A while back I wrote a post on email clutter. One one hand, it's great that we live in an age where we can electronically archive writings, photos and even music. These days you can buy a hard drive for under $200 that's smaller than a toaster and holds the equivalent of a record store or a public library. Or probably both, come to think of it.
The inevitable downside of course is that we have a lot of "electronic" clutter: disorganized messes of old emails, mp3s that either aren't tagged right or that we aren't really listened to, too many shortcut icons, etc. And there's also the risk of loosing or damaging a disk or hard drive and thus possibly losing your only copy of hundreds or thousands of documents. I'm sure there are AOL-twit families from the past 10 years who've taken nothing but digital photos of their kids and family trips, never bothered making prints or back-up copies, and saw their entire family photograph collection disappear when their hard drive bit the dust. Granted I'm a hell of lot more cautious than those types, but even so, you can't be TOO safe.
I've been using email now for about 16 and a half years. I still have saved copies of certain older emails, which hardly take up any room since they had to be all unformatted text-based and typically didn't have attachments. Though I've been letting the email in my Yahoo account get enormous. I have at least 1300 in my Inbox, and over a dozen folders with other saved emails. I needed to find out how to get copies of all of these to my hard drive, so that I could make copies to burn to disc or what not. This way I'm not relying on Yahoo to keep everything safe.
After sifting though numerous stupid replies (e.g., "u like go highlite the email than copy and paste it to a word doc and do that 4 evry email") I did finally figure out how to transfer Yahoo emails saved to my hard drive. As for whether the same trick will work with other web-based mail providers (Hotmail, G-mail, etc.), I really don't know, though I suspect it would for some and not others.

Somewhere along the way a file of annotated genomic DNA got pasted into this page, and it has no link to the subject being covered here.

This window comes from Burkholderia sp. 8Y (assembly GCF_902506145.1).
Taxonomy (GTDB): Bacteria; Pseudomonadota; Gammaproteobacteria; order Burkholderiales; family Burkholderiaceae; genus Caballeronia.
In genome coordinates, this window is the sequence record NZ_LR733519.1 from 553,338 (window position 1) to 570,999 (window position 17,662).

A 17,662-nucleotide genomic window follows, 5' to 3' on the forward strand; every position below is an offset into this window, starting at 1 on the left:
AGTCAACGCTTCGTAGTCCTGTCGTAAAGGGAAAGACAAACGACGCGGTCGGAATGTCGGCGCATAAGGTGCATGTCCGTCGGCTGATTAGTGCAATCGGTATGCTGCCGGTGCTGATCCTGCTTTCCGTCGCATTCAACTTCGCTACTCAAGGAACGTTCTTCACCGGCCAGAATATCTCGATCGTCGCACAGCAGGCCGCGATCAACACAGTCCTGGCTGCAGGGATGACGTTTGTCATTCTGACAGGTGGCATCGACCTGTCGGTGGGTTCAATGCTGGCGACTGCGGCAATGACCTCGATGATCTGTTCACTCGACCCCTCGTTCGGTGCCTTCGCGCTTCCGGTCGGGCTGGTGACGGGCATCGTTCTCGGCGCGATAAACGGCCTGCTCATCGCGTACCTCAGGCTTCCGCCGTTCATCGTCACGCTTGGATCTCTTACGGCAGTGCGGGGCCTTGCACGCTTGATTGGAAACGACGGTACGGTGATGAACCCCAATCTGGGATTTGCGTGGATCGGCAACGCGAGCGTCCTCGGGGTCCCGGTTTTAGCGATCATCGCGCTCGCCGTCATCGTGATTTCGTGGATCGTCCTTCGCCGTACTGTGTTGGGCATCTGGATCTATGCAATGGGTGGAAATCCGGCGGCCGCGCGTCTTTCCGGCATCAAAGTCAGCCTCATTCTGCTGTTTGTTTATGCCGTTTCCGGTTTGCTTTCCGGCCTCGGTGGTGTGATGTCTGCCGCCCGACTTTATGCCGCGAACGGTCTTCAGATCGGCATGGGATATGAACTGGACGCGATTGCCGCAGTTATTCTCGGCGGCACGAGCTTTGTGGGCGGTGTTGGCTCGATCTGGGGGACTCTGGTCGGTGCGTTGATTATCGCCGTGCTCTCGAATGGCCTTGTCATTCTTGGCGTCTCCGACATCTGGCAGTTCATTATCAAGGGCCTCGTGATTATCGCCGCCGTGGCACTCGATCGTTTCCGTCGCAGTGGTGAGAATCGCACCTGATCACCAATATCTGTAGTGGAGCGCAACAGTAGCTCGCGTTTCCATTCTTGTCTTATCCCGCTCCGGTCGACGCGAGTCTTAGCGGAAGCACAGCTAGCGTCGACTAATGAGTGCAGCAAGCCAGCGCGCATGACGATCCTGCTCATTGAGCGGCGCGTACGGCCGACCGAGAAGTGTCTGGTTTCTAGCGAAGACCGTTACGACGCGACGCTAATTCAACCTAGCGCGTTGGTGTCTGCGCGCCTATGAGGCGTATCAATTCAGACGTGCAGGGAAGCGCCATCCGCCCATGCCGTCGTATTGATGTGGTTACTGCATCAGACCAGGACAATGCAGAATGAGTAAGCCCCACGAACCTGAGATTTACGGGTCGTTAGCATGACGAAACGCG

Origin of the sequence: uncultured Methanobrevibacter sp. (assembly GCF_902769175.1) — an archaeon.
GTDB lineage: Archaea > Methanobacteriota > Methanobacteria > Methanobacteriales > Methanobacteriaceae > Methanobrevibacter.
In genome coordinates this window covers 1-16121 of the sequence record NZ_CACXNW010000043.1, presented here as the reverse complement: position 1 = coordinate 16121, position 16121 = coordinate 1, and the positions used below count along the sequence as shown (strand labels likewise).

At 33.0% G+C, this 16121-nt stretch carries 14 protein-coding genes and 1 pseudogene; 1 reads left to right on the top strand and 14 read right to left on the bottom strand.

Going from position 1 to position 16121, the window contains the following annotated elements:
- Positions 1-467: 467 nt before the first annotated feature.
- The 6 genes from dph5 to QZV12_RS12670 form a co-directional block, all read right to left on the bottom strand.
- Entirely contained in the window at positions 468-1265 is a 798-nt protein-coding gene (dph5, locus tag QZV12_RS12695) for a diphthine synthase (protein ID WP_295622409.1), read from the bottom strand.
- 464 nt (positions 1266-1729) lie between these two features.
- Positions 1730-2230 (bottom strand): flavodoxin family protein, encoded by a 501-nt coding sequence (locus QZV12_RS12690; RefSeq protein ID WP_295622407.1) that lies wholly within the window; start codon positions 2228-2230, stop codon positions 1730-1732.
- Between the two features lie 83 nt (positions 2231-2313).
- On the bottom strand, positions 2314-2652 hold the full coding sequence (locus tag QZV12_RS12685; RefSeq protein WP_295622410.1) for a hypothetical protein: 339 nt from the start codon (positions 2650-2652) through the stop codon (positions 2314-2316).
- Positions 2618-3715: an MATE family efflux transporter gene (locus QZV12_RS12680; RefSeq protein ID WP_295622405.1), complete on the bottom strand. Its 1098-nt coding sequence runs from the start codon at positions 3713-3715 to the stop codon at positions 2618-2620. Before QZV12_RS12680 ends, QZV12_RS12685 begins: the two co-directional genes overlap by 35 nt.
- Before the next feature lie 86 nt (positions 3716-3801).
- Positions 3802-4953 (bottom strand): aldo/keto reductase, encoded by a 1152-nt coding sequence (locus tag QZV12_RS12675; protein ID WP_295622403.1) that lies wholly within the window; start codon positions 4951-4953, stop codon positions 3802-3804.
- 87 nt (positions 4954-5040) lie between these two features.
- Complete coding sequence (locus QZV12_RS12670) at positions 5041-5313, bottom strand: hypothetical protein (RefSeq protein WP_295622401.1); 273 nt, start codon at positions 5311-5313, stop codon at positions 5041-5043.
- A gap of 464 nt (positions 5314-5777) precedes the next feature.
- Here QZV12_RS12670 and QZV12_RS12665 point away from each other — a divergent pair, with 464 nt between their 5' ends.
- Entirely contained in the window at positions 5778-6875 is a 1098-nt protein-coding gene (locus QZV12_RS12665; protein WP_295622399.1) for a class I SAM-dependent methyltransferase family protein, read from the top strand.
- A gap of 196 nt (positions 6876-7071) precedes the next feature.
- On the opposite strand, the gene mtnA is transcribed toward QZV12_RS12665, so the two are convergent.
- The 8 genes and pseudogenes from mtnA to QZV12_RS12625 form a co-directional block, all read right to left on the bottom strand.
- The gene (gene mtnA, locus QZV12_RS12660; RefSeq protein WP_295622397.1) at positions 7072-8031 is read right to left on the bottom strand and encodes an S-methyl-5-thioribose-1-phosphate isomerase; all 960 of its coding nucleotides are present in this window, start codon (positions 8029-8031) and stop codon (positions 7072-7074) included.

Anyway, in essence here's what you have to do:
- Get a mail-reading program that you can run from your desktop (Outlook, Eudora, etc.). For the sake of simplicity, let's say it's Microsoft Outlook. If you have Windows, then you already have some version of Outlook installed.
- Configure Outlook to connect to your web-based email account. For the sake of the argument, let's say your email account is with Yahoo.
- Let Outlook sync with Yahoo, so that a copy of all your saved emails on Yahoo end up in Outlook.
- Export your emails in Outlook to some type of file (document, archive file, whatever).
Though even all of that is easier said than done. Here are some details you should know:
- Your web-based email service has to allow "POP" email access. The free version of Yahoo Mail doesn't let you do this. But I pay a little money for "Yahoo Mail Plus", which gives you this ability, along with other perks like bigger storage space, no advertisements in your sent emails, etc.
- Configuring Outlook to connect with Yahoo was easier than I thought, though it has to be done right. Yahoo gives instructions on how do this here, not just for Outlook but for a variety of other email programs too.
- When you make Outlook grab mail (select "Send/Receive" from the menu) it only copies what it sees in your Yahoo's "Inbox" folder.
Soooo....here's MY plan for the next day or two:
- Organize my Yahoo Inbox by emptying it. This is going to take a while. Every email that's in their now either has to go to some appropriate folder with similarly saved emails, or go into the trash. I've already cut it down from about 1300 emails to around 650.
- Move emails from one of my saved email folders in Yahoo, to the now empty Yahoo Inbox.
- Go over to Outlook and have it grab the emails from Yahoo. Remember, it only copies from Yahoo's Inbox.
- Save these emails in Outlook by moving them to a new Outlook folder or exporting them right away.
- Empty the Outlook Inbox
- Repeat all of the previous steps for each folder I have on Yahoo.
Yeah, I know. It's a clutter project that doesn't decrease physical volume. And it's not as photographically fun as something from my living room. I'm sure I've bored some of you. But it's still another long overdue "cleaning" project.